It has to be the most facile comment on Australian television this year. The reference is to Andrew MacLeod, a visiting professor at Kings College, London. On the ABC’s Q&A last Monday, Mac­Leod initially played to his audience by bagging Tony Abbott as being “too emotional” with respect to terrorism and for engaging in “slogans”. Soon after, MacLeod decided to answer his own question.

After asking whether the terrorists who murdered scores of civilians in Paris were “true Muslims”, he responded: “I don’t care how much a terrorist proclaims ‘Allahu Akbar’, he is not a Muslim by the very actions that he is undertaking.”

For starters, the Paris murderers know more about their own faith than does MacLeod. Moreover, one interpretation of Islam is consistent with the actions of the Islamist terrorists who have carried out attacks in Africa, Asia, the Middle East, North America, Europe and Australia in recent decades.

This was made clear by Mohammed El-leissy on ABC News Breakfast on the morning after the Q&A night before. El-leissy acknowledged that there was a causal link between at least a part of the Islamic faith and violence: “You’ve got Islam as a religion. Then you’ve got the Sunni-Shia (divide). And … within the Sunni faith, you’ve got various schools of thought … called Salafi or Wahhabi … (which) preach a black-and-white world view”.

Earlier, when commenting on Tuesday’s newspapers, El-leissy took up the report inThe Australian concerning the initial response of Australia’s Grand Mufti, Ibrahim Abu Mohammed, to the French terrorist attacks. The Grand Mufti’s statement rationalised “the recent incidents” by reference to “causative factors such as racism, Islamophobia, curtailing freedoms through securitisation, duplicitous foreign policies and military intervention”. In short, according to Abu Mohammed, the Paris terrorists had merely reacted to what they regarded as unfair and wrong domestic and foreign policies. This despite the fact millions of Muslims have settled willingly in France.

On News Breakfast, El-leissy responded to the Grand Mufti’s statement by saying “there is too much of a victim mentality in the Muslim community”, describing this as a “toxic culture”. He also criticised Abu Mohammed for identifying a problem without providing a solution.

Maajid Nawaz, a former Islamist who became a co-founder of the anti-extremist Quilliam organisation, set out the problem in his book Islam and the Future of Tolerance (Harvard University Press, 2015), which he co-authored with Sam Harris. Nawaz maintains that of the world’s 1.5 billion Muslims, about 25 per cent are Islamists. He distinguishes between political Islamists “who seek to impose their views through the ballot box, biding their time until they can infiltrate the institutions of society from within” and revolutionary Islamists: “revolutionary Islamists seek change from outside the system in one clean sweep; militant Islamists are jihadists”. Interviewed on the ABC’s Lateline last month, Nawaz acknowledged that “the Islamists … and the jihadists have a plausible reading of scripture”. In short, a terrorist can be a “true Muslim”. Obviously, the overwhelming majority of Muslims are not terrorists but some are and a few of 1.5 billion is a big number.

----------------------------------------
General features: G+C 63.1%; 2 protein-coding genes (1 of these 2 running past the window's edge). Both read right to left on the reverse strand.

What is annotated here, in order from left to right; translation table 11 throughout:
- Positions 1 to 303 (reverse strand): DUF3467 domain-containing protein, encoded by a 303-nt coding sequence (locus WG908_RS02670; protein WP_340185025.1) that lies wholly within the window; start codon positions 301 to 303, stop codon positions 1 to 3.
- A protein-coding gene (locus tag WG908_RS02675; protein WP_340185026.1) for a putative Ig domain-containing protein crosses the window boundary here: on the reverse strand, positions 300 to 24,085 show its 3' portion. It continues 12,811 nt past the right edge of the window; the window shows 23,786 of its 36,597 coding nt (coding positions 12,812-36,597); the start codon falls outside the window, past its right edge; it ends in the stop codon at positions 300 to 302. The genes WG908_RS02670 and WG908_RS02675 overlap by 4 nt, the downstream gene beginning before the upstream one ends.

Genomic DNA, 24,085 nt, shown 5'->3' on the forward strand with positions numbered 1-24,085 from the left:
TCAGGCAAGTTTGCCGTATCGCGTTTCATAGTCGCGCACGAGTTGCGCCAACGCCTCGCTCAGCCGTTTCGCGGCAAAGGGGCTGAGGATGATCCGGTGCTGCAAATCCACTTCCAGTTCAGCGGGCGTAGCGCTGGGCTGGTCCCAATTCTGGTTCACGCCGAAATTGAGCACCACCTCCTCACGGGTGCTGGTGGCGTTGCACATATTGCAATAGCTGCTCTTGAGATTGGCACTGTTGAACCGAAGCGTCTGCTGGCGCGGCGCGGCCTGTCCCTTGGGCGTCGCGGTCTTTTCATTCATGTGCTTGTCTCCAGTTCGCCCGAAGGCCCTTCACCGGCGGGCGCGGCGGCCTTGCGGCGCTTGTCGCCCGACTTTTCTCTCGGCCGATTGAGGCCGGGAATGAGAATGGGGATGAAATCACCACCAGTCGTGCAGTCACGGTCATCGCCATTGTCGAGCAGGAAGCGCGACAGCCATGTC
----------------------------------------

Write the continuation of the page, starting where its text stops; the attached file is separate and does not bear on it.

These days it is intellectually fashionable to compare Muslim jihadists with the Provisional Irish Republican Army. Last week on Sky News, Derryn Hinch argued that no one ever claimed there was justification for terrorism in the Catholic faith just because most IRA terrorists had been baptised Catholics.

This simplistic argument overlooks the fact the IRA’s terrorism was condemned by the overwhelming majority of members of the Catholic hierarchy and the IRA was a secular, nationalist organisation. It did not want to establish a Catholic theocracy.

The Sunni Muslims who support revolutionary Islamism wish to establish a caliphate. Now. Primarily because they oppose the cultural, religious and sexual liberties that prevail in Western-style “unbeliever” democracies. The so-called Islamic State is intent on imposing its particular brand of Sunni Islam on Buddhists, Christians, Hindus, Jews, Shia Muslims, atheists and more besides, hence the recent attacks in Israel, Lebanon and Turkey.

As Sajjan M. Gohel and Jacqueline R. Sutherland point out in the Asia-Pacific Foundation’s recent report: “(Islamic State) has now proved itself to be a global terrorist actor with transnational capabilities, acting on a seemingly limitless battlefield”. But Islamic State is not the only Sunni Islamist terrorist group. In 1998 al-Qa’ida attacked US embassies in Kenya and Tanzania and the following year bombed the USS Cole in Yemen. The Middle East Forum’s Daniel Pipes supported the view that, since what Americans call 9/11, there have been 27,000 attacks connected to Islamists and done in the name of Islam. Monash University academic and commentator Waleed Aly maintained this week that Islamic State was weak and asserted that its intention was to make “countries like ours reject and vilify their Muslims”. In 2013, following the Boston Marathon bombing, Aly said terrorism was a “perpetual irritant”. But Islamic State’s ability to close down cities such as Paris is a sign of strength.

This week, Somali-born Ayaan Hirsi Ali argued that European leaders should recognise “that jihadists have been at war with the West for years” and should “learn from Israel” how to handle Islamic extremists intent on destroying Western democracies.

She pointed out Israel had been dealing with this threat since its creation by the UN in 1948. Israel has survived because it cannot afford to regard attacks on its existence as a mere “irritant” and because it has not been in denial about the intent of jihadist Islamists to drive Israeli Jews into the sea to create an Islamic state.